Archive for the 'Rosie Lovell' Category

Sweet yellow lentil dahl

January 19, 2010

Now, that might look like a picture of a bowl of soup. A pretty orangey coloured soup, butternut squash maybe, with a dollop of sour cream? No. What that is, in fact, is a sweet yellow lentil dahl. Yes, like the thing you get with your curry, but in dessert form. As someone who likes lentils very, very much, imagine how delighted I was to find the opportunity for another entire course of lentil. Very delighted, is the answer.

For the less lentil enthused, I argue thus: here is where the blandness of the lentil really works in its favour. It provides a formless, starchy mush, which may not sound appealing, but basically it’s exactly the same job that rice plays in rice pudding only it’s nicely pastel hued. It’s the kind of food you might feel like giving to invalids. There’s a whisper of cardamom, but the great sticky hit of condensed milk prevents it from being in any way elegant. The yoghurt is for contrast – trust me, on first bite it might not seem that sweet, but a few mouthfuls in and – ah, there you go.

Sweet yellow lentil dhal  Serves 4

A quick note about lentilly things: I used the tiny yellow moong dal here, the split and hulled version of a mung bean. It mushes down well, I find, because of its diminutive size. However, I feel that the recipe may have had a larger legume in mind because the quantities of water given were far too much and took ages to absorb. I’d say start with a ratio of twice as much water to lentil and top up if necessary.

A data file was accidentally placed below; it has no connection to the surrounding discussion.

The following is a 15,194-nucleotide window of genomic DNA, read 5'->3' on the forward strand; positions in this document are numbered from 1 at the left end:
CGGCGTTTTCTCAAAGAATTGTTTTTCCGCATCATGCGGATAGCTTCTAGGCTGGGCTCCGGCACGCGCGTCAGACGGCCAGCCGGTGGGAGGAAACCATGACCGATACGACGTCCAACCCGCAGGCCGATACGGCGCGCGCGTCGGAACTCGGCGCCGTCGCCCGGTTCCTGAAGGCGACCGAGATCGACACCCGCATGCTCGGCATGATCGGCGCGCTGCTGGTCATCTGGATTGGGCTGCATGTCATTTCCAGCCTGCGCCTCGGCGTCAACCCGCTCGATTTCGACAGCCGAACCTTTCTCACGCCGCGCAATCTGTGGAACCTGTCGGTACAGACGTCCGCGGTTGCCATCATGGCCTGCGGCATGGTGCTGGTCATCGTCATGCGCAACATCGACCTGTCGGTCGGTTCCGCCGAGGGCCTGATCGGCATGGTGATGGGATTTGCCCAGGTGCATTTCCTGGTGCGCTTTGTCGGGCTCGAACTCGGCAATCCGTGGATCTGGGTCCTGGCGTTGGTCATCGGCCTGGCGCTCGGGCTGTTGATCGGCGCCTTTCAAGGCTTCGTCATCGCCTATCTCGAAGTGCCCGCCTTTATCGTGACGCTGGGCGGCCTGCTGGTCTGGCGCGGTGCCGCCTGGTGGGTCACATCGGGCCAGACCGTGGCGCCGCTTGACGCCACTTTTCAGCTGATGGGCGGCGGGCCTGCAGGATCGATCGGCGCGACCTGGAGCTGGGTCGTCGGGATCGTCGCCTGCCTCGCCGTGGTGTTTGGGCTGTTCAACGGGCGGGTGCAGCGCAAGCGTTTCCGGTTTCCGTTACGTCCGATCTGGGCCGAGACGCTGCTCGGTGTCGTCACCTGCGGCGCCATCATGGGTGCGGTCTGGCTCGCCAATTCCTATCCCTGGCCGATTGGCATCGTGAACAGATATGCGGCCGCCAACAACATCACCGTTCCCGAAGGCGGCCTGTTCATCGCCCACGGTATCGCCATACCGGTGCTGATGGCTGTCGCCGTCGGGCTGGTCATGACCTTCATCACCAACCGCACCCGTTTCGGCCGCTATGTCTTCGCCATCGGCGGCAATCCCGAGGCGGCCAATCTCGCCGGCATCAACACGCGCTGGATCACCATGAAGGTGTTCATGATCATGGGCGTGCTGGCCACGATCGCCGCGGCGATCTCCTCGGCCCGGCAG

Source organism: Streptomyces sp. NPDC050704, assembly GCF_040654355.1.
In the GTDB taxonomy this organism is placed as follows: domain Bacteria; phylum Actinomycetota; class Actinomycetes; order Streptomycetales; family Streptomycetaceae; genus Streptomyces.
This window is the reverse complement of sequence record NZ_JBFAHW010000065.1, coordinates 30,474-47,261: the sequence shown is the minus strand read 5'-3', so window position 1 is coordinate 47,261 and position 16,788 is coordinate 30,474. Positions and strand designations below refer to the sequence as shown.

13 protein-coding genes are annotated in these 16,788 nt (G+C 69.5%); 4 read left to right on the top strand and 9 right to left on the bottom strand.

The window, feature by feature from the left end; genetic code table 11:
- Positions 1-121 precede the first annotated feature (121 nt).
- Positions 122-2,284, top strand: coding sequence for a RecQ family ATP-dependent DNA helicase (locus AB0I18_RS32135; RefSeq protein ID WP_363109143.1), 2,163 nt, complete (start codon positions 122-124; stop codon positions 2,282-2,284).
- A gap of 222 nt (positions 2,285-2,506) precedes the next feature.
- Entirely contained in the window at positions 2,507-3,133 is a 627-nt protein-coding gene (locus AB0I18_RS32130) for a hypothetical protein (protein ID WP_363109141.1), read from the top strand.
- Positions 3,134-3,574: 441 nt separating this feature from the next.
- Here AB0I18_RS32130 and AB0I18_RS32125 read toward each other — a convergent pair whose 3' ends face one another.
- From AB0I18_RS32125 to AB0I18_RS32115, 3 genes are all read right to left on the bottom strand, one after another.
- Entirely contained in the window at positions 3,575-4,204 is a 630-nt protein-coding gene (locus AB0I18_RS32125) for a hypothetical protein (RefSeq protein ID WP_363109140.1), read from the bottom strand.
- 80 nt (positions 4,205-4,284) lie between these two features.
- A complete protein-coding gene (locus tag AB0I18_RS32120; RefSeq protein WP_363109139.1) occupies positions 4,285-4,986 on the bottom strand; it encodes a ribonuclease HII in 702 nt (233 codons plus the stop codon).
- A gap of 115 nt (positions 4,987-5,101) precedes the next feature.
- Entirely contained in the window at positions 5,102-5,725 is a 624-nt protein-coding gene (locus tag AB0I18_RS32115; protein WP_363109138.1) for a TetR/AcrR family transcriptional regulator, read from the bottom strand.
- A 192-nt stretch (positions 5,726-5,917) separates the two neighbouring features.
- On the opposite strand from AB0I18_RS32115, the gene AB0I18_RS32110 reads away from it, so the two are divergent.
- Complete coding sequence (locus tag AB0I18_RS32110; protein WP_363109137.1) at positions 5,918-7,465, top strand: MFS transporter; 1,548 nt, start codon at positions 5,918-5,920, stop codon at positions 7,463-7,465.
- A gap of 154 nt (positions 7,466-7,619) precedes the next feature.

I halved these quantities, which you may do also, if you want to use the other half of the condensed milk to make baked yoghurt.

1 mug of yellow lentils
2-5 mugs water
6 whole cardamom pods
1 tsp ground ginger
2 tbsp sultanas
1 x 397g tin condensed milk
natural yoghurt, to serve

Place the lentils, water, cardamom and ginger in a medium saucepan and bring to the boil. Turn down the heat and simmer for 50 minutes with the lid off. The time may vary depending on your lentils, but all the water should be absorbed and the lentils should be soft to the bite. The recipe instructs you here to mash them so the lentils are half-pureed, but mine were really soft, not mashable, more like a savoury dahl.

Add the sultanas and condensed milk and warm for a further 10 minutes on a low heat. Serve with a dollop of yoghurt.

Adapted from Rosie Lovell’s ‘Spooning With Rosie’.


Baked yoghurt with frangelico

January 18, 2010

It’s not often you come across something completely new in a cookbook. I mean, recipes you haven’t tried yet, yes, but completely new ideas? Like baked yoghurt? I had no idea you could bake yoghurt. But as soon as I knew you could, I wanted to. Especially if it involved frangelico, which is a deliciously sweet hazelnut liqueur that I like to have around. And the great thing about this is, once you’ve discovered the technique, the variations are pretty much endless: imagine it with another liqueur, or the alternative listed in the book, baked yoghurt with fig jam. If I’d had fig jam, that might have been a tough decision, but I think the frangelico still would have edged it.